The Royal Society in the UK and Science Foundation Ireland (SFI) have signed an agreement whereby Ireland’s leading young scientists will be awarded a prestigious research fellowship by the Royal Society with the best early career researchers from the UK.

Funded by the SFI, applications from Ireland will be subject to a high-quality peer review by the Royal Society alongside applications from the UK.

Under the fellowship, outstanding early career researchers based within eligible research bodies in Ireland may apply for up to five years’ research funding, including salary in the first instance, with the possibility to apply for competitive renewal for an additional three years.

Open for applications on 18 July, the scheme is to cover all areas of life and physical sciences, including engineering and mathematics, but excluding clinical medicine and direct biomedical research, already covered by the Research Career Development Fellowship.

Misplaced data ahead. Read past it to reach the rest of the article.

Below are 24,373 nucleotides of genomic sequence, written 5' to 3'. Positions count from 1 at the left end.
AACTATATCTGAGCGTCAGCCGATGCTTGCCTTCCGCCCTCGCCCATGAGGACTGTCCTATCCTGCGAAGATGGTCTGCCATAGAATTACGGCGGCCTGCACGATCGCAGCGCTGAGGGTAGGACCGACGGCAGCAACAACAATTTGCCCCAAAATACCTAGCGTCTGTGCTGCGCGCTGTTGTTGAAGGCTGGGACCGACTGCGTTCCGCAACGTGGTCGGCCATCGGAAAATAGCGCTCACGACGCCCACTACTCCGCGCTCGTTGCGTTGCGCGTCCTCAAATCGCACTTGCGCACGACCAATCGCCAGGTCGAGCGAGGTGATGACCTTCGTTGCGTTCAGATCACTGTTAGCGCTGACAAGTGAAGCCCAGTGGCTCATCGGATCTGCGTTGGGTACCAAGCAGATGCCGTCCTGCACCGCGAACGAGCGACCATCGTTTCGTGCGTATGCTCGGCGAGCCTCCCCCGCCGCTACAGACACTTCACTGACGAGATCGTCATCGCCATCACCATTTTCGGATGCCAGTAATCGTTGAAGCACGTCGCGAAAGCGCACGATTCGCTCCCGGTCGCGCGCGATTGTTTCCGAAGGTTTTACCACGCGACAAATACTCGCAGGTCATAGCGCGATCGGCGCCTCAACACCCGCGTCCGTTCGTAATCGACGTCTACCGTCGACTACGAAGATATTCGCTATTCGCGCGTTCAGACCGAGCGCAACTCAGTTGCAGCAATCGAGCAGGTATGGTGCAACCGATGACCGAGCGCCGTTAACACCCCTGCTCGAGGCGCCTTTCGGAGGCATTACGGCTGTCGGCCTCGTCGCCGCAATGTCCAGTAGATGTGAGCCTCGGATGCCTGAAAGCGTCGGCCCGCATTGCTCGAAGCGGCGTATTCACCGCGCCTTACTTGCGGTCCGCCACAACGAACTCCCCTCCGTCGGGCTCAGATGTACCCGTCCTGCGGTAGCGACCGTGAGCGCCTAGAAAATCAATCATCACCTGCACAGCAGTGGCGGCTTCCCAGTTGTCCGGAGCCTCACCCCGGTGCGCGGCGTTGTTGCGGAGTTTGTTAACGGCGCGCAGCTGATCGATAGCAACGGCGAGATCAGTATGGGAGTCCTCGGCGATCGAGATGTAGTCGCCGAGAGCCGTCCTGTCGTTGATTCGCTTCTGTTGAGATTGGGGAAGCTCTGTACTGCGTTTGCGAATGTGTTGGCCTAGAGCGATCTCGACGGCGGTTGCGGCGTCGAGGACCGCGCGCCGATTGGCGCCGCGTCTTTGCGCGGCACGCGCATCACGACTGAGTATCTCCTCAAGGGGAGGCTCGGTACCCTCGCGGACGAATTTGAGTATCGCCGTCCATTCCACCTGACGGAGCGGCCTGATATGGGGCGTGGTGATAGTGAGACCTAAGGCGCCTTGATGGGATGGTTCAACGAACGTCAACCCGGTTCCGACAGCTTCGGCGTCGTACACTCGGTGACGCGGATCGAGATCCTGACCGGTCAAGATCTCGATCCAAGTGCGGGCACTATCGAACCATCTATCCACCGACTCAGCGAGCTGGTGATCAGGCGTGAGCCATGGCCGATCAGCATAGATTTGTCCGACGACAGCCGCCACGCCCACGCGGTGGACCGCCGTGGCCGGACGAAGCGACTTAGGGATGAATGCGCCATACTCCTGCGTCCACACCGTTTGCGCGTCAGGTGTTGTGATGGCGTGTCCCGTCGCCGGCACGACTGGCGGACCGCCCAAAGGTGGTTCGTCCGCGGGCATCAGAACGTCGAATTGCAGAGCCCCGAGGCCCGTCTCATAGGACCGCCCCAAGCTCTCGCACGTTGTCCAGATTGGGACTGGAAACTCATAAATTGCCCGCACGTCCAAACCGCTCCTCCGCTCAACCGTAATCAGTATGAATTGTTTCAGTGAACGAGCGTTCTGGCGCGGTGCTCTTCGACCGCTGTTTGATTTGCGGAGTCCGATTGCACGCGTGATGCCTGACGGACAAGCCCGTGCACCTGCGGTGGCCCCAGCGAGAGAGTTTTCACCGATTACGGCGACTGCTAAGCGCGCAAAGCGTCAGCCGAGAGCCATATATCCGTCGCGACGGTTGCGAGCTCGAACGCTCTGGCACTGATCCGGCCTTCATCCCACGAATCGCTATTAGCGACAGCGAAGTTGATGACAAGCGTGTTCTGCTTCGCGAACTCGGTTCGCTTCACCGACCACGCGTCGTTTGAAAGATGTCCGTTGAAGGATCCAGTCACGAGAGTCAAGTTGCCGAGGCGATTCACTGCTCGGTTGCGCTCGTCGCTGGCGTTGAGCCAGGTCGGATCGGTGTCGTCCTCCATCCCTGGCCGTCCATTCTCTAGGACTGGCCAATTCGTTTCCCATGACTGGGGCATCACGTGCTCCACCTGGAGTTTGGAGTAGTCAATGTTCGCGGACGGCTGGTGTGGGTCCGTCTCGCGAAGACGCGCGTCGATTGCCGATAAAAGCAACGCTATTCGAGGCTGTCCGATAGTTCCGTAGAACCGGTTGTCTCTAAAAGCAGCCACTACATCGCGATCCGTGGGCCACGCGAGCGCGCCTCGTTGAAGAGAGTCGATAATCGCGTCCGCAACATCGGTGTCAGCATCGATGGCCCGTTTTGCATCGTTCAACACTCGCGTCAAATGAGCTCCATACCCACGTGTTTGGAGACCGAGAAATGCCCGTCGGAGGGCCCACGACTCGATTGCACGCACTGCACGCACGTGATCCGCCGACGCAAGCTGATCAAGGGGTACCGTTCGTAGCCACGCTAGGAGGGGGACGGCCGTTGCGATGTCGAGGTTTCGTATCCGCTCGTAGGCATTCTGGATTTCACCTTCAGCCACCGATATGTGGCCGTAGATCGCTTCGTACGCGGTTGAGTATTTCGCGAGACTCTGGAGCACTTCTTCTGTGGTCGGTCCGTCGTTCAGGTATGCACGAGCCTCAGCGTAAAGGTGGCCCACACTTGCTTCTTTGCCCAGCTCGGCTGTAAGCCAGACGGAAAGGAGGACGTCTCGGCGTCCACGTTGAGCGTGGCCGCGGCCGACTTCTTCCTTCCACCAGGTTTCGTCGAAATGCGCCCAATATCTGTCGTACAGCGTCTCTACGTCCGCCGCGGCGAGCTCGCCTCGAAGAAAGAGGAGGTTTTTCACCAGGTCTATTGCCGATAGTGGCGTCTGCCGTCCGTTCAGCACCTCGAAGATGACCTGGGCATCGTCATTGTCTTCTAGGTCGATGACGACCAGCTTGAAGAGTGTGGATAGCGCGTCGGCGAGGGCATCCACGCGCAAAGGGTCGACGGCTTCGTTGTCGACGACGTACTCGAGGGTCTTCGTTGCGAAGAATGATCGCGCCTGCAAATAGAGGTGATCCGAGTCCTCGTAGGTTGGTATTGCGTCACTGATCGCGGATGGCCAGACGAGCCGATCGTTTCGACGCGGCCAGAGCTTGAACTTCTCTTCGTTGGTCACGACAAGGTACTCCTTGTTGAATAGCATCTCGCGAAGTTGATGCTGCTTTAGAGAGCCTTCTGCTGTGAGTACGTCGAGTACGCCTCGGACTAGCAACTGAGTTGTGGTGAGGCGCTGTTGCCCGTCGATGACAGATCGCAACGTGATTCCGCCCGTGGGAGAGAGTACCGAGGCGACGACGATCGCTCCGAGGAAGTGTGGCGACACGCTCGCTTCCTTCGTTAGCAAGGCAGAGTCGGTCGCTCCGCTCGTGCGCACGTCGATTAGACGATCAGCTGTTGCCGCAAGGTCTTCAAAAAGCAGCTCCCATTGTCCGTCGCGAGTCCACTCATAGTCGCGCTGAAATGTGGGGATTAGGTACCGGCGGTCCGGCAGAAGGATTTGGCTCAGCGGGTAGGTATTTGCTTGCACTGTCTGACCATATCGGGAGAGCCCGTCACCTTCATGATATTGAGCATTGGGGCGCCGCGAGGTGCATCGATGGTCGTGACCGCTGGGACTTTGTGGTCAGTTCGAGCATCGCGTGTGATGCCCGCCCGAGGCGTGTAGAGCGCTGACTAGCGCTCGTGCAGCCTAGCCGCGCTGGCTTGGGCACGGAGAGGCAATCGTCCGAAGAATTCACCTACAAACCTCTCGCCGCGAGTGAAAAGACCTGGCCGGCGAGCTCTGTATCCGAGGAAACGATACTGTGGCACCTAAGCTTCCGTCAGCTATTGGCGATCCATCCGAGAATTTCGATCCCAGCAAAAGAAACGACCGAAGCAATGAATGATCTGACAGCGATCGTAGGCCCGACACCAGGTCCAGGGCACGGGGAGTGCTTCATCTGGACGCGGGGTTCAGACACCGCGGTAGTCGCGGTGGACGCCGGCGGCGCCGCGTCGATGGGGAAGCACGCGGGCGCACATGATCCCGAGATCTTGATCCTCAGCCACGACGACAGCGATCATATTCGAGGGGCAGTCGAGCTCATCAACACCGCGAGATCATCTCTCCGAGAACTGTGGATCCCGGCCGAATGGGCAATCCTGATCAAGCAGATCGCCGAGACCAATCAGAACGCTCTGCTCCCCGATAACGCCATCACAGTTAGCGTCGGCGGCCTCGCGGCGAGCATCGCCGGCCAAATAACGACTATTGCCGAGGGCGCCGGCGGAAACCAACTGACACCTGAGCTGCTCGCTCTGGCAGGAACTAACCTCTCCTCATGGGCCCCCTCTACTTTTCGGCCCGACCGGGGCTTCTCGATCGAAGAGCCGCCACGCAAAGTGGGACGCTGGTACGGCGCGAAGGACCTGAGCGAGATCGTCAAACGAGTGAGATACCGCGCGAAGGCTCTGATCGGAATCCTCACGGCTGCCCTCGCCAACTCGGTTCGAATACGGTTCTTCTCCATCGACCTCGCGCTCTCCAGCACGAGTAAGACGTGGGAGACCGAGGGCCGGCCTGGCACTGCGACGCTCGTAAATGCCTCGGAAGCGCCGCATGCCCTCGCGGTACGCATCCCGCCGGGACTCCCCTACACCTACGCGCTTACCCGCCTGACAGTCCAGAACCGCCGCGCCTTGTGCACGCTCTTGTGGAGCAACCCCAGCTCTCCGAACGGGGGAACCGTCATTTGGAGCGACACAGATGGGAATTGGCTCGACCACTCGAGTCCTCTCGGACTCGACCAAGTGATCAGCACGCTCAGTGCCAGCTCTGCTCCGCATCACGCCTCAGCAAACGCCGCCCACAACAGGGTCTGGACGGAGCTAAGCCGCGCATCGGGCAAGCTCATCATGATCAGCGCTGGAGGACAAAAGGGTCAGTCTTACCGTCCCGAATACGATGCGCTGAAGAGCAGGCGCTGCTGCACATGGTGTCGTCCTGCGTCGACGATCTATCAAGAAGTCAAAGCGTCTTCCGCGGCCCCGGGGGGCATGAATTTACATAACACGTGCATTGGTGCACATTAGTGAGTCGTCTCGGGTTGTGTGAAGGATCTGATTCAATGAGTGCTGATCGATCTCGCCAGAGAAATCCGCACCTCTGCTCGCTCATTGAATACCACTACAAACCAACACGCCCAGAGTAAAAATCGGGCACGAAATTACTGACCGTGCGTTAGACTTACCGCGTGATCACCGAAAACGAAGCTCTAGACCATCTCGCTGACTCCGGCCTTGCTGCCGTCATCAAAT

Prof Sir John Pethica, vice-president of the Royal Society and professor of physics at Trinity College Dublin, said university research fellowships are for the brightest and best young researchers.

“We are pleased that scientists at Irish institutions will now be able to join those in the UK,” Pethica said.

“International collaboration is an increasingly important aspect of science. The initiation of this scheme reflects an awareness of the value of supporting all excellent research and providing young scientists with the room and space to flourish.”

Prof Mark Ferguson, director-general of the SFI, said the interaction of Ireland-based researchers with their UK peers over their fellowship will foster research collaborations between Ireland and the UK both now and in the future.